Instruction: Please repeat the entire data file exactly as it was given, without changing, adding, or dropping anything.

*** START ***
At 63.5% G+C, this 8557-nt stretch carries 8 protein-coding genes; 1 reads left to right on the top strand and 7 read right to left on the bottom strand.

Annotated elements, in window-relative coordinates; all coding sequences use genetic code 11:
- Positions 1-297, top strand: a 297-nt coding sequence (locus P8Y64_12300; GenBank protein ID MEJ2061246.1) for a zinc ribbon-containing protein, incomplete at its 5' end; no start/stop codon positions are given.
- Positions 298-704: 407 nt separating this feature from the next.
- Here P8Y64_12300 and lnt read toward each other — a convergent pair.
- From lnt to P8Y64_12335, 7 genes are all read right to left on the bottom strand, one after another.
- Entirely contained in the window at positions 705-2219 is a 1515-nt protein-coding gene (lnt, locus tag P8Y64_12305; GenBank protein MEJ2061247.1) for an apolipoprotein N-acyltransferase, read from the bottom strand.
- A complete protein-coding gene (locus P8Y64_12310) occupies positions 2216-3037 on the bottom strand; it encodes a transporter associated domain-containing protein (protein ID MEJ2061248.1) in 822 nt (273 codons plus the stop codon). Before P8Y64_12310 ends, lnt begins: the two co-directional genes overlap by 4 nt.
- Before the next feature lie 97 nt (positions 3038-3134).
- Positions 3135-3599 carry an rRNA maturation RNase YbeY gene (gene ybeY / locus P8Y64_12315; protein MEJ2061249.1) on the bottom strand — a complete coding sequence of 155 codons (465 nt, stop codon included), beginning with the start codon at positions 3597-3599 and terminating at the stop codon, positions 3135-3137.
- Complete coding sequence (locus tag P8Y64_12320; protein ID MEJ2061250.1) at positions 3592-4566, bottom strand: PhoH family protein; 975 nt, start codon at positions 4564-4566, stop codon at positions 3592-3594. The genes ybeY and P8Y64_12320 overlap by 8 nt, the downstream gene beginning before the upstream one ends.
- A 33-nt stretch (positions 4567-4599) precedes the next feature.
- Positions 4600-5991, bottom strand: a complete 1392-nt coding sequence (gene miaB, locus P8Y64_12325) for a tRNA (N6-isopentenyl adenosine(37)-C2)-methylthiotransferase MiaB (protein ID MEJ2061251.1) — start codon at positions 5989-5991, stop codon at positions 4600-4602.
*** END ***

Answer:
At 63.5% G+C, this 8557-nt stretch carries 8 protein-coding genes; 1 reads left to right on the top strand and 7 read right to left on the bottom strand.

Annotated elements, in window-relative coordinates; all coding sequences use genetic code 11:
- Positions 1-297, top strand: a 297-nt coding sequence (locus P8Y64_12300; GenBank protein ID MEJ2061246.1) for a zinc ribbon-containing protein, incomplete at its 5' end; no start/stop codon positions are given.
- Positions 298-704: 407 nt separating this feature from the next.
- Here P8Y64_12300 and lnt read toward each other — a convergent pair.
- From lnt to P8Y64_12335, 7 genes are all read right to left on the bottom strand, one after another.
- Entirely contained in the window at positions 705-2219 is a 1515-nt protein-coding gene (lnt, locus tag P8Y64_12305; GenBank protein MEJ2061247.1) for an apolipoprotein N-acyltransferase, read from the bottom strand.
- A complete protein-coding gene (locus P8Y64_12310) occupies positions 2216-3037 on the bottom strand; it encodes a transporter associated domain-containing protein (protein ID MEJ2061248.1) in 822 nt (273 codons plus the stop codon). Before P8Y64_12310 ends, lnt begins: the two co-directional genes overlap by 4 nt.
- Before the next feature lie 97 nt (positions 3038-3134).
- Positions 3135-3599 carry an rRNA maturation RNase YbeY gene (gene ybeY / locus P8Y64_12315; protein MEJ2061249.1) on the bottom strand — a complete coding sequence of 155 codons (465 nt, stop codon included), beginning with the start codon at positions 3597-3599 and terminating at the stop codon, positions 3135-3137.
- Complete coding sequence (locus tag P8Y64_12320; protein ID MEJ2061250.1) at positions 3592-4566, bottom strand: PhoH family protein; 975 nt, start codon at positions 4564-4566, stop codon at positions 3592-3594. The genes ybeY and P8Y64_12320 overlap by 8 nt, the downstream gene beginning before the upstream one ends.
- A 33-nt stretch (positions 4567-4599) precedes the next feature.
- Positions 4600-5991, bottom strand: a complete 1392-nt coding sequence (gene miaB, locus P8Y64_12325) for a tRNA (N6-isopentenyl adenosine(37)-C2)-methylthiotransferase MiaB (protein ID MEJ2061251.1) — start codon at positions 5989-5991, stop codon at positions 4600-4602.